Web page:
“Co-living operators who own or have a long-term lease over their properties should have better control over their pricing and continue to be competitive vis-a-vis the traditional residential market,” says CBRE’s Song.

When a market is growing, funding will follow. In the 2022 flagship grant programme by the DBS Foundation Grant Programme to support both social enterprises as well as small and medium-sized enterprises, Red Crowns Senior Living was awarded along with 22 other awardees.

A total of $3 million will be disbursed to scale the growth and impact of these grant awardees, who will join the foundation’s growing community of over 100 businesses for impact in the bank’s key markets.

Recognising Singapore is home to a rapidly ageing population, Joshua Goh, founder of Red Crowns, developed a co-living concept for older adults with concierge medical assistance services to live comfortably and independently. The company provides concierge solutions for co-living seniors to share housing rentals and caregivers.

The DBS grant will help scale its footprint in Singapore, expand to international markets and offer support to low-income elderly groups.

Future of space

The industry’s demand and supply dynamics are about to change, and lofty rentals might ease. CBRE’s Song says 17,427 private residential units are expected to be completed in 2023, the highest number of completions since the 20,803 units in 2016. “This significant injection of new rental stock would alleviate the tight supply situation,” she says.

However, Song believes that co-living will feature for the long haul in Singapore. Amid slower economic conditions, Song believes that foreign employment is likely to be subdued moving forward, and rental demand from foreign hires may moderate, causing rental growth momentum to moderate too.

Even if rental growth moderates over the next two years due to supply and softening economic conditions, Song does not expect rents to plunge. On an absolute basis, she reckons that rents will still be elevated due to higher interest rates, replacement costs and property taxes.

On top of the increasing competition, the industry may start to see some consolidation or reorganisation. European co-living player Habyt has already been on an M&A spree. In April 2022, it absorbed Hmlet. This merger came hot on the heels of Habyt acquiring two other Europe-based co-living companies: Milan-based Roomie in March 2022 and Frankfurt-based homefully in June 2021.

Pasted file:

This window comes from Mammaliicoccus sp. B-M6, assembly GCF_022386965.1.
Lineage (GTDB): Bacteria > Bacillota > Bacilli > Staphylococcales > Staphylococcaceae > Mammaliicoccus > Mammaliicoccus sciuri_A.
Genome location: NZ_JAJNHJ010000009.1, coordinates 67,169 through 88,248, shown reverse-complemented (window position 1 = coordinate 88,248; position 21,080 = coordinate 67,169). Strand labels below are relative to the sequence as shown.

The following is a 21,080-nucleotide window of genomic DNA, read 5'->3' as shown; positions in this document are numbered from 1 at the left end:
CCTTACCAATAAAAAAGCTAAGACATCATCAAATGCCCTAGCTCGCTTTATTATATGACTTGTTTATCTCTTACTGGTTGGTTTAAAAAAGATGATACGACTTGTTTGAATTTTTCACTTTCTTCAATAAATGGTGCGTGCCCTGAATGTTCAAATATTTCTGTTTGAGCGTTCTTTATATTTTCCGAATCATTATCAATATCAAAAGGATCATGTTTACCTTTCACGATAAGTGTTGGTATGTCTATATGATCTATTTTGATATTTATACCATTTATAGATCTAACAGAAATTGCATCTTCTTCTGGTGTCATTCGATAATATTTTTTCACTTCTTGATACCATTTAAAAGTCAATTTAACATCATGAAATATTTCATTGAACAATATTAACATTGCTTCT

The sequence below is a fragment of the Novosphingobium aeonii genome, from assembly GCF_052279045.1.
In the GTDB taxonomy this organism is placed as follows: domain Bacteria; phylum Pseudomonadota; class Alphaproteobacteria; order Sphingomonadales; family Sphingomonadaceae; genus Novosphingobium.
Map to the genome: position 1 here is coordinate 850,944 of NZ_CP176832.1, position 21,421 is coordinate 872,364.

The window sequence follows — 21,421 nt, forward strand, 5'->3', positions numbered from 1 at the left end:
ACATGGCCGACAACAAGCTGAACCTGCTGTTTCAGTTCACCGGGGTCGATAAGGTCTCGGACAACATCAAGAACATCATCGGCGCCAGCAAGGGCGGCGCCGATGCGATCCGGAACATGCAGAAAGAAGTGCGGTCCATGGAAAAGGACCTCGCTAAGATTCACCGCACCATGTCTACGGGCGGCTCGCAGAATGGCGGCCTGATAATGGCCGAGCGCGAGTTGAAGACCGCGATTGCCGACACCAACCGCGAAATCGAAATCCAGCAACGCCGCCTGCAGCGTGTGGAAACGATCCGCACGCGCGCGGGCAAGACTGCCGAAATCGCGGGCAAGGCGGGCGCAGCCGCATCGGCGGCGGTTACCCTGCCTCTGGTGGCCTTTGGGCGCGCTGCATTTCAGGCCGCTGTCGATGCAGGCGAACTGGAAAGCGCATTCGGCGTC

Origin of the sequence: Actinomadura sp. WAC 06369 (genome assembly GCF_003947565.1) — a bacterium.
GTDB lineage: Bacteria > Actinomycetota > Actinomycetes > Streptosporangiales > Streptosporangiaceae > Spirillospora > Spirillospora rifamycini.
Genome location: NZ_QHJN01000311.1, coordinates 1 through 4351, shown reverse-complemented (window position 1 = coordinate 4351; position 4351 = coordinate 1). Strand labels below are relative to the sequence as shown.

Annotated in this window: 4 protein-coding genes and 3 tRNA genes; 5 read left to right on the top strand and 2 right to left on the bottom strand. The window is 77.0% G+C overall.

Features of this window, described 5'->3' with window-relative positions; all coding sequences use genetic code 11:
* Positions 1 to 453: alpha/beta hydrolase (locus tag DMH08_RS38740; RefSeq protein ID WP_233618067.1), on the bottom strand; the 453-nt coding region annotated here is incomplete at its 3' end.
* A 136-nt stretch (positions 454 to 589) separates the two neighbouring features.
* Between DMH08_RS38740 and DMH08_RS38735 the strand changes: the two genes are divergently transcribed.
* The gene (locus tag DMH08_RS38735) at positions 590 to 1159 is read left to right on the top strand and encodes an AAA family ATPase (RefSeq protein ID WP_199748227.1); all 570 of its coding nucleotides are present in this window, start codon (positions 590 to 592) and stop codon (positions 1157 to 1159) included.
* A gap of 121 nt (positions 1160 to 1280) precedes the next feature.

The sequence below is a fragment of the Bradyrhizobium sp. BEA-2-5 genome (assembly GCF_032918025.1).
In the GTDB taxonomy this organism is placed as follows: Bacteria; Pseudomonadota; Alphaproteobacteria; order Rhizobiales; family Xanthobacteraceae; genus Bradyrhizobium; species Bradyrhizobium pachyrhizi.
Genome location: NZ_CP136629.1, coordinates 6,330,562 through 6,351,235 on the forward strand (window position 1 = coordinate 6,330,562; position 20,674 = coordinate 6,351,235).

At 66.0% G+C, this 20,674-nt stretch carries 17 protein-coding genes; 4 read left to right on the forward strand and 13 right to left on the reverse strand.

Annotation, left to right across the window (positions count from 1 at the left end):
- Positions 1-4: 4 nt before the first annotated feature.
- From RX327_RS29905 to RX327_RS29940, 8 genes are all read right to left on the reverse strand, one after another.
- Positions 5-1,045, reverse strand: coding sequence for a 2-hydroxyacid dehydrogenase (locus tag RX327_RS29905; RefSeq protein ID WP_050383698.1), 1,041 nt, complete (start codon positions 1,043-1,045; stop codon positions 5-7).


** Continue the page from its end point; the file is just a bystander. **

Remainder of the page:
In January, Habyt announced a merger with North American co-living operator Common. With locations in over 40 cities and 14 countries across three continents, the combined entity will operate over 30,000 units that vary from co-living to studios and traditional rental apartments. This makes Habyt one of the largest co-living companies globally.

Looking forward, Habyt is planning to make new concepts like multi-generational and community-based living a reality, but it is also aiming to create the models of the future to serve even more demographics.

“Our new combined resources present a fully digital, easy solution to access rental properties across the world, something that has been historically derailed by endless paperwork or bureaucracy,” says Habyt’s founder and CEO, Luca Bovone.

With increased property cooling measures in Singapore, which make it more costly for people to invest in properties, the future supply of properties for rental is likely to decline. And while demand for rental units continues to grow, perhaps the demand for co-living spaces will grow.

“Increasingly, we are seeing more digital nomads and self-starters preferring to work remotely and looking for novel experiences and opportunities to connect. This momentum will continue in the years to come, especially as hybrid working becomes a mainstay in today’s digital world,” says Ascott’s Wong.

PhillipCapital’s Chew is also positive on the outlook for the co-living sector. He says: “We expect rents to continue to grow but at a slower pace. Over the next two years, there will be almost 30,000 private residential completions. This will dampen rental growth, but an offset is foreign demand with the reopening of borders. The reopening will attract the return of students, new business set-ups and project work, plus further growth in the resident population. The recent spike in stamp duties on foreigners’ purchases may also push some demand into rental housing.”

Chew admits that this is a new and growing hospitality category that satisfies the unmet demand by residents for hassle-free, flexible and urban living that is cheaper than serviced residences.

Hence, Chew’s stock pick with exposure to the sector is LHN. “We expect the company to enjoy both rental and capacity growth in its co-living operations over the next two years,” he says

Read more: LHN confident about outlook as it rides co-living boom

Read more: Asset-light investing in co-living for Bespoke Habitat

Loading next article...
The Edge Singapore
Download The Edge Singapore App
Google playApple store play
Keep updated
Follow our social media
© 2024 The Edge Publishing Pte Ltd. All rights reserved.